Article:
9. In addition to the factors outlined in Chapter 41 of the Standard Operating Procedures ("SOP"), the booking officers and social service counselors also consider the individual's past history at MCCF, his conduct and behavior at the time he is being interviewed and whether or not he is an escape risk. (N.T. 8/18/93, 43). As of July, 1990, the correctional facility had computerized records of inmates dating from its opening in 1986 as well as paper files from both MCCF and the old Montgomery County Prison available for review. (N.T. 8/18/93, 44-45).

 10. If an individual inmate disagrees with his classification, he may appeal it to the prison's classification committee, which is composed of members from the administration and the treatment and security departments. MCCF inmates are given this option when they are presented with the inmate classification committee form at the time of their intake meeting with a social services counselor shortly after their admission to the facility. At that time, they are also given a copy of the MCCF Inmate Guidelines. Mr. Schwartz did not appeal his classification. (N.T. 8/18/93, 45-46; Exhibit D-18).

 11. Medium maximum inmates are afforded more freedom and privileges than are maximum security prisoners. Medium maximum prisoners, though segregated from the general prison population, are permitted free access to the dayroom in the section in which they are being housed except for lockup times and head counts. They are allowed to recreate with the other inmates in their section during their scheduled two-hour recreation periods. Although they are fed separately from the general population, they may take their meals either in their cells or at the table in the dayroom with the other prisoners in their section.

 12. Maximum security inmates are locked in their cells 22 hours per day. Pursuant to the Pennsylvania state minimum standards and procedures governing county jails, (37 Pa. Code § 95.238) MCCF is required to provide all prisoners with two hours' a day of physical exercise in the open (weather permitting) or, if the weather is inclement, two hours' daily indoor physical exercise. (N.T. 8/18/93, 47-48, 79; Exhibit D-4).

 13. The inmate classification system at MCCF was developed to comply with the requirements of Pennsylvania state law, to assure the security of the institution and the protection of the community and to assure the welfare of the inmates themselves. (N.T. 8/18/93, 37-38; Exhibit D-4).

 14. MCCF houses its maximum and medium maximum security prisoners in those sections of the prison designated as "K" and "L" pods. Each pod, in turn, is divided into six sections with each section containing to the extent possible only either maximum or medium maximum security inmates. Pods K-4, L-5 and L-6, however, have been delineated to hold a combination of medium maximum security, maximum security and administrative, pre-hearing or disciplinary segregated inmates. (N.T. 8/18/93, 67-68, 38-39, 80-81; Exhibit D-2).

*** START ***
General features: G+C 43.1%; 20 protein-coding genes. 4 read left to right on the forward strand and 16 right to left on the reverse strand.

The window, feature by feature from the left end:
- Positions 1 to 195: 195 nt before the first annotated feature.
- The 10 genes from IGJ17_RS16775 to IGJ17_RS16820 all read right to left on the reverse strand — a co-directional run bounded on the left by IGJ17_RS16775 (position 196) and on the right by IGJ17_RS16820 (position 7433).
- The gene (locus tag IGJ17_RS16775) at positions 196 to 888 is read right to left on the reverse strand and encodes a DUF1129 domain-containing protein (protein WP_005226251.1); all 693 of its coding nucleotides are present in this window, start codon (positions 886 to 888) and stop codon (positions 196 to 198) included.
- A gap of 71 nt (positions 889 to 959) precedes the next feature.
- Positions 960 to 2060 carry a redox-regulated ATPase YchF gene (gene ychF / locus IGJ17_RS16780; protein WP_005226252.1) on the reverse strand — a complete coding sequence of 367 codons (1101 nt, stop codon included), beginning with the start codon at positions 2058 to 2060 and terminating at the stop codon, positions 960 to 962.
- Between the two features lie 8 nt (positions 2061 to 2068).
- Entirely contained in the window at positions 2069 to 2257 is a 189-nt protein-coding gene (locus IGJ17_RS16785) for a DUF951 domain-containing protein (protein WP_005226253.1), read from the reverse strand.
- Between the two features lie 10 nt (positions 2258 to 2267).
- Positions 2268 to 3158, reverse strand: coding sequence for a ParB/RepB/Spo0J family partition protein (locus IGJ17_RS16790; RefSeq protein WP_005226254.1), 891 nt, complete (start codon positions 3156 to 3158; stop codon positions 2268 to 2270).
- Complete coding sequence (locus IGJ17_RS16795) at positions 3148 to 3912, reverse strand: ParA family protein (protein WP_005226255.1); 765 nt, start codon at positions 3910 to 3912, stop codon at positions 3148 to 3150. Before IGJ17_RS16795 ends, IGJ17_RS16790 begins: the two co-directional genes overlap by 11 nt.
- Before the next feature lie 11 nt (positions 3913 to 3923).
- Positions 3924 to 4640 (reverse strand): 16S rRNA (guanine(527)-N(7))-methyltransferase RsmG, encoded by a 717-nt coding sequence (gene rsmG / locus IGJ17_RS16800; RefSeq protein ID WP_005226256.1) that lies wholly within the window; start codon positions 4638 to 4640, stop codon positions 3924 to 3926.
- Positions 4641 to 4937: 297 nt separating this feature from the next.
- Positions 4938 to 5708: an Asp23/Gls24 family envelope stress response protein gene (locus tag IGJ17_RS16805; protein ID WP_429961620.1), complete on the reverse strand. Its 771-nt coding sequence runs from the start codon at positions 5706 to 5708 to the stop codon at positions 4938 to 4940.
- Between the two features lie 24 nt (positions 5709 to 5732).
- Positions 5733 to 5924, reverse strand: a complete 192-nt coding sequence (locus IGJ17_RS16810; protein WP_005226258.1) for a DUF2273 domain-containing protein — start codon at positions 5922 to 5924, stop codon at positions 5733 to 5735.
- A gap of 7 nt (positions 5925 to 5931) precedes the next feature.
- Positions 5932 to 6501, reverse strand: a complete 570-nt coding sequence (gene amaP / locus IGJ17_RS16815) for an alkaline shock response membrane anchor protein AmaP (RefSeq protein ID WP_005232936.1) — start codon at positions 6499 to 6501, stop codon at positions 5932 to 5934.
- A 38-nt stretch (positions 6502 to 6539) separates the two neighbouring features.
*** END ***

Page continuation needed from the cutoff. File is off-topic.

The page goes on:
15. Section 4 of K-Pod at MCCF consists of eight single person cells grouped in a semi-circular fashion around a dayroom which contains a television set and a table and chairs. Each cell contains its own toilet facilities and there is a common shower area dividing the cells into a four by four configuration. One of the dayroom walls, in turn, contains the guard's control room. (N.T. 8/16/93, 25-28; Exhibit D-1).

 16. Whenever necessary, correctional officers at MCCF are apprised of situations involving certain inmates and are informed about the past histories, conditions, etc. involving particular inmates at the roll call conducted at the start of each shift. (N.T. 8/16/93, 92-94, 96-97; 8/17/93, 74-76; 8/18/93, 86-88).

 17. Notwithstanding that the MCCF correctional officers may be informed that a particular inmate is dangerous or has a past history that may indicate a propensity for violence toward others, the institution has no policy for and this information is not relayed to the other inmates. (N.T. 8/16/93, 33, 95-97).

 18. It is the responsibility of the correctional officers at the Montgomery County Correctional Facility to ensure that the inmates incarcerated at the faciltiy are kept safely from one another. (N.T. 8/16/93, 96).

 19. It is the unwritten policy of MCCF that medium maximum security prisoners are given the option of recreating in the yard or in the dayroom and are permitted to walk to and from the exercise yard together and unescorted during their scheduled two-hour recreation periods. Unlike medium maximum security inmates, maximum security prisoners must be escorted to and from their cells to the yard by a supervisor, who remains in the yard with them during the recreation period. (N.T. 8/17/93, 73-76; 8/16/93, 83-85, 90-91).